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Continuing professional development

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In the context of the White Book of Physical and Rehabilitation Medicine (PRM), this paper deals with the education of PRM physicians in Europe. To acquire the wide field of competence needed, specialists in Physical and Rehabilitation Medicine have to undergo a well organised and appropriately structured training of adequate duration. In fact they are required to develop not only medical knowledge, but also competence in patient care, specific procedural skills, and attitudes towards interpersonal relationship and communication, profound understanding of the main principles of medical ethics and public health, ability to apply policies of care and prevention for disabled people, capacity to master strategies for reintegration of disabled people into society, apply principles of quality assurance and promote a practice-based continuous professional development...
April 2018: European Journal of Physical and Rehabilitation Medicine
(no author information available yet)
In the context of the White Book of Physical and Rehabilitation Medicine (PRM) in Europe, this paper deals with a global overview of the role of PRM in healthcare systems in Europe. Several documents and reports by WHO and the UN call for the worldwide strengthening of rehabilitation as a key health strategy of the 21st century. Therefore, further implementation of PRM in healthcare systems is crucial. Many aspects need to be considered when implementing PRM in a health system. Since PRM should be provided along the whole continuum of care, a specific phase model has been developed...
April 2018: European Journal of Physical and Rehabilitation Medicine
(no author information available yet)
The White Book (WB) of Physical and Rehabilitation Medicine (PRM) in Europe is produced by the 4 European PRM Bodies (European Academy of Rehabilitation Medicine - EARM, European Society of PRM - ESPRM, European Union of Medical Specialists - PRM Section, European College of PRM-ECPRM served by the European Union of Medical Specialists-PRM Board) and constitutes the reference book for PRM physicians in Europe. It has now reached its third edition; the first was published in 1989 and the second in 2006/2007...
April 2018: European Journal of Physical and Rehabilitation Medicine
Keith Gray, Rebecca Wilde, Karl Shutes
AIM: This article offers nurse managers guidance on analysing, managing and addressing a potentially dissatisfied nursing workforce, focusing on three priority shortage specialties: emergency care, paediatrics and cardiology. The aim of the study was to explore to what extent registered nurses and healthcare assistants, referred to collectively here as 'nursing staff', are satisfied with teamworking opportunities, continuing professional development (CPD) opportunities and workplace autonomy...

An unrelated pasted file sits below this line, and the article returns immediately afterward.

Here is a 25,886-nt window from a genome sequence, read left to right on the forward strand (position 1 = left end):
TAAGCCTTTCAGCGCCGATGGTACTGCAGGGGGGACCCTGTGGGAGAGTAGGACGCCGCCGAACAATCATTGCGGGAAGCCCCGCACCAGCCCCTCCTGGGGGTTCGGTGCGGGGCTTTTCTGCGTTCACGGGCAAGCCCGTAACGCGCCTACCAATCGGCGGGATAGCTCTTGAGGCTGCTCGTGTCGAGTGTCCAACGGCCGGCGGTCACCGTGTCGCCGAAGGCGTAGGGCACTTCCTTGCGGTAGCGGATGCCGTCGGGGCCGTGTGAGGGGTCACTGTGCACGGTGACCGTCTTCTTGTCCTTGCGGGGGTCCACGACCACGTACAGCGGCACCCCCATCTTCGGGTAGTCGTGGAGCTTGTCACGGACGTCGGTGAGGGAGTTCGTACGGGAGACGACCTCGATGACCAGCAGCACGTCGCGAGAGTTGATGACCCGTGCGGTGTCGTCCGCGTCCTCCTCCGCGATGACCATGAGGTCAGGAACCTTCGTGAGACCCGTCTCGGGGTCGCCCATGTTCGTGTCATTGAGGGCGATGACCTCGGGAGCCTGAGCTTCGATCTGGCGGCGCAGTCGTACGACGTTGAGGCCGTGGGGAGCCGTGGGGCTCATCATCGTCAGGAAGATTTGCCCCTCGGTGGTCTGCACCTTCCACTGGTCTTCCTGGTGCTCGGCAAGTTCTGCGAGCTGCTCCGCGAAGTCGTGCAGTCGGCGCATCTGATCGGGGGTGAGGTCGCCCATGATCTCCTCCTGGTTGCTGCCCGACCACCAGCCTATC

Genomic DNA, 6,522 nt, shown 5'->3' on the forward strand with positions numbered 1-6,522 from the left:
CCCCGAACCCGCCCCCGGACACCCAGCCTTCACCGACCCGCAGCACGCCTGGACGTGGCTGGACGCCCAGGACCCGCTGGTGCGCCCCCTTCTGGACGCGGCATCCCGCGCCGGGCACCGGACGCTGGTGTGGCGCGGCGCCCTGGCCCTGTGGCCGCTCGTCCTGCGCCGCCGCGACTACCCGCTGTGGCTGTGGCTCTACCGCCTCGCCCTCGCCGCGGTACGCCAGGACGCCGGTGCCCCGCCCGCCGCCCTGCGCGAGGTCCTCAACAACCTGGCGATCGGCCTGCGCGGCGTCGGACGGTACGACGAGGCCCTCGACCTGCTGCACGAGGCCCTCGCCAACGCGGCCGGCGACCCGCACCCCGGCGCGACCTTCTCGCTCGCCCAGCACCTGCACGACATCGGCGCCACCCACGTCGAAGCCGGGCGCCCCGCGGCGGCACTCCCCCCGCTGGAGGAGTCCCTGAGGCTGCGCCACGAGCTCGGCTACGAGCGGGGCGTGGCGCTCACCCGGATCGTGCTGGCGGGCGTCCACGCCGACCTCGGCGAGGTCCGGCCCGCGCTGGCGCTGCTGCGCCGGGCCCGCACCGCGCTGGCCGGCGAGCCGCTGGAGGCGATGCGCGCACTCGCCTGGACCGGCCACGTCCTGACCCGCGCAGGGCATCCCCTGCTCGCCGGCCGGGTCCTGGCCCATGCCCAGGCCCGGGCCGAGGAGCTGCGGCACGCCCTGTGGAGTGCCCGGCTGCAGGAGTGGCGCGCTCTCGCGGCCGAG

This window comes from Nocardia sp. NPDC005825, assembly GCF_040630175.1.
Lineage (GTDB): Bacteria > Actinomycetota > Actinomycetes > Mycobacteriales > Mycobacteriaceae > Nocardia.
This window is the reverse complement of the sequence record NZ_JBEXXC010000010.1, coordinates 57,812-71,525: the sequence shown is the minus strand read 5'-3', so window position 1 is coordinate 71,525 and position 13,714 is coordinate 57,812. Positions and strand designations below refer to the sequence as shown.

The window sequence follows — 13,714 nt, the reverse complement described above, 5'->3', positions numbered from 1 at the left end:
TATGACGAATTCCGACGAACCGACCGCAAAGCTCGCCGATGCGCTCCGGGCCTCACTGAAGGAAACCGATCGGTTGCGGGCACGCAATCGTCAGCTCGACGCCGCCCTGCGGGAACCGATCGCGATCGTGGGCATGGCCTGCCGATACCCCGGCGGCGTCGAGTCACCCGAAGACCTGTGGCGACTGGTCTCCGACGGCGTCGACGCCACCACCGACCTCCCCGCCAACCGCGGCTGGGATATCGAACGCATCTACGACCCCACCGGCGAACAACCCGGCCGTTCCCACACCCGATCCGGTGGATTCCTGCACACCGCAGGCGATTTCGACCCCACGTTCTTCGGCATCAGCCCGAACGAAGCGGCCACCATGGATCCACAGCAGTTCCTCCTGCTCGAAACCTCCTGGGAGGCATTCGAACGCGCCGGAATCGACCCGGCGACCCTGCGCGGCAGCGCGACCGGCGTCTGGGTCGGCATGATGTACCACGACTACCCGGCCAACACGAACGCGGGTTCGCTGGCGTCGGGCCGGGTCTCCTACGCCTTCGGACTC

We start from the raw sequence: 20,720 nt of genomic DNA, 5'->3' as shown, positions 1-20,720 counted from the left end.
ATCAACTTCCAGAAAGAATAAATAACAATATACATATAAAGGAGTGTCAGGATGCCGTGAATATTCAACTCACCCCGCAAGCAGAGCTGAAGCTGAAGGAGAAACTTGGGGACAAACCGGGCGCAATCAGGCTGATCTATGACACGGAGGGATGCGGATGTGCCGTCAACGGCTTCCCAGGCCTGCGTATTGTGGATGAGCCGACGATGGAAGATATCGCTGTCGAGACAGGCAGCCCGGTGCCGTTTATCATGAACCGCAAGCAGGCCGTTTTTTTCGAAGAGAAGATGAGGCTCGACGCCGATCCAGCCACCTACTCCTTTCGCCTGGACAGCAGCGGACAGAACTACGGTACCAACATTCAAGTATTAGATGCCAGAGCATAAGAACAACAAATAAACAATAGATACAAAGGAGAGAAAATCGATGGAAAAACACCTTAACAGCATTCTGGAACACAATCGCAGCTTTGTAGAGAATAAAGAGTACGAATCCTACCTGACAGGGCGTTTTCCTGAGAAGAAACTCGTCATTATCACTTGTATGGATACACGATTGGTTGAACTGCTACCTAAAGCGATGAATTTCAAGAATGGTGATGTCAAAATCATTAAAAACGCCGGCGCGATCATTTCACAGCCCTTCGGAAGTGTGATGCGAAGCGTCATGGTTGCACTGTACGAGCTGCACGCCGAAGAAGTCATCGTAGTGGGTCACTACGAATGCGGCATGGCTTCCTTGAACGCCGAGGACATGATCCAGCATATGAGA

March 22, 2018: Nursing Management (Harrow)
Fei-Ling Wu, Hsiu-Min Tsai, Yiing-Mei Liou, Yen-Fang Chou, Tsai-Hsiu Chang, Shu-Chu Judith Shiao
The development of the occupational health nursing profession has promoted stable and healthy human resources in Taiwan. In order to improve the occupational safety, health, and healthcare of workers, the professional core competencies and role functions of occupational health nursing is of utmost importance. This article investigated the current status of occupational health nursing education, role functions, practice scope, and the development and responsibilities of professional associations and proposed the challenges to and the future prospects of the development of occupational health nursing in Taiwan...
April 2018: Hu Li za Zhi the Journal of Nursing
Stephanie M Topp, Anjali Sharma, Clement N Moonga, Chisele Chileshe, George Magwende, German Henostroza
Introduction: In 2013, the Zambian Correctional Service (ZCS) partnered with the Centre for Infectious Disease Research in Zambia on the Zambian Prisons Health System Strengthening project, seeking to tackle structural, organisational and cultural weaknesses within the prison health system. We present findings from a nested evaluation of the project impact on high, mid-level and facility-level health governance and health service arrangements in the Zambian Correctional Service. Methods: Mixed methods were used, including document review, indepth interviews with ministry (11) and prison facility (6) officials, focus group discussions (12) with male and female inmates in six of the eleven intervention prisons, and participant observation during project workshops and meetings...
2018: BMJ Global Health
Vicki Cope, Melanie Murray